Friday, August 12, 2011

The Reason for Sacrifices

As is fairly well known, the Rambam and the Ramban argue about the meaning behind korabnos. The Ramabam maintains that since the Jews lived among non-Jews who worshiped animals it was necessary to sacrifice animals on the altar to eradicate their influence.
The Ramban argues that if the Rambam was correct, why did Adam and his sons bring sacrifices? Surely not to remove some insidious influence, since at that time no one worshiped animals!
The Ibn Ezra explains that sacrifices come to help the sinner visualize that his sacrifice is being slaughtered in his own stead. After bringing this Ibn Ezra, the Ramban concludes that the korbanos are brought for hidden esoteric reasons.
The Meshech Chochmah, zt”l, explains the Ramban and attempts to reconcile both opinions. “The Ramban means that sacrifices can be likened to generating electricity in the upper worlds. Through sacrifices, the kohein joins the heavenly spheres together—he ‘closes a circuit’—and achieves great things on high.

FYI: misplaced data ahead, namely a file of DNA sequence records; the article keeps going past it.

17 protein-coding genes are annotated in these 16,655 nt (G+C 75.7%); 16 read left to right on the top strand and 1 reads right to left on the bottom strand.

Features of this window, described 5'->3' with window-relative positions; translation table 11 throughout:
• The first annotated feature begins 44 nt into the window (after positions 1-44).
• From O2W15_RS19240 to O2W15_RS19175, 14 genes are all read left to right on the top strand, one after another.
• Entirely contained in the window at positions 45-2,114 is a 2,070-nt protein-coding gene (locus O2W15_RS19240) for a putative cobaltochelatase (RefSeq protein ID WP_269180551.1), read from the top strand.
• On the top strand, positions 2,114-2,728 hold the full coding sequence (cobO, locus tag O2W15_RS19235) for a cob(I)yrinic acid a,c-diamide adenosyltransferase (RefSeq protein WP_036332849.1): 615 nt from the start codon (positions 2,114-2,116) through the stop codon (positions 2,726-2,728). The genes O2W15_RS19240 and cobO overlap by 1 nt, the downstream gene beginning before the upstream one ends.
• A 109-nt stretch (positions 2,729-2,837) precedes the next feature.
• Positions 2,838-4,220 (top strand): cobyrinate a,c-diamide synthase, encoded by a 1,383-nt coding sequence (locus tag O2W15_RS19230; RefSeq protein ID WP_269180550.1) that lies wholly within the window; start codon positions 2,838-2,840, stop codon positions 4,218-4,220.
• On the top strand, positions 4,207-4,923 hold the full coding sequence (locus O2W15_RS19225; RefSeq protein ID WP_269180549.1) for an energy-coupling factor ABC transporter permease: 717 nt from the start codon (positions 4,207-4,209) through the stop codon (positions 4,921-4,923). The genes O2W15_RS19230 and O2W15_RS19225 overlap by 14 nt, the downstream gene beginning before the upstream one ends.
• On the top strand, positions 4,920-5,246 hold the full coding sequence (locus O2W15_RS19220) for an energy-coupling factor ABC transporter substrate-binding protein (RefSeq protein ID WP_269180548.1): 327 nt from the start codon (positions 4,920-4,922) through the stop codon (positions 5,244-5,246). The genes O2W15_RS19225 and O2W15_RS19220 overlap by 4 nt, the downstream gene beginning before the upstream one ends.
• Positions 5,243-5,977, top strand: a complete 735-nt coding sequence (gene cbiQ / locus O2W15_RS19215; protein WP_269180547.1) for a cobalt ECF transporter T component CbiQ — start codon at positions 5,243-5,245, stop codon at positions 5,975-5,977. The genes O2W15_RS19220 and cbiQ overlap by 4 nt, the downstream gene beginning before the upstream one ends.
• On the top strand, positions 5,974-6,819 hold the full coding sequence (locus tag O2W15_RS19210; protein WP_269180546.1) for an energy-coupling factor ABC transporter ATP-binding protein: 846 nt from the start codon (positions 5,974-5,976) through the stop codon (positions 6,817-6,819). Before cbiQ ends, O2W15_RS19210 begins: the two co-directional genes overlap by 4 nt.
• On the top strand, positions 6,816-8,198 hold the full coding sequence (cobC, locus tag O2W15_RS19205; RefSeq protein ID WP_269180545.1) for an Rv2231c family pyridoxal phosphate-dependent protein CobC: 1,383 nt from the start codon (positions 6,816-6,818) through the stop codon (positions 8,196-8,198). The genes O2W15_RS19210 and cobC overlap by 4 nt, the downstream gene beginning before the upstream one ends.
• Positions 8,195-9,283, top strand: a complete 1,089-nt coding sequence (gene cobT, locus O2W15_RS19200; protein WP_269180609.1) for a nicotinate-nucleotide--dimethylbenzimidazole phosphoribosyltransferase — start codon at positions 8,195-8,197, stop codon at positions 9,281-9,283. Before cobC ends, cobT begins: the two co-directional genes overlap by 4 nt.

“As far as the questions on the Rambam, these can be reconciled by explaining that the Rambam in Moreh Nevuchim was only discussing the reason behind sacrificing on private altars. But the Rambam never meant to explain sacrifices brought in the Mishkan or the Beis Hamikdash.”
It seems clear from the Rambam himself in Hilchos Me’ilah that sacrifices accomplish much more than merely removing the influence of non-Jewish idolaters. “All sacrifices are included in the chukim. Our sages taught that the world rests on the merit of sacrifices. It is by doing the chukim and mishpatim that the righteous merit a portion of the next world.”

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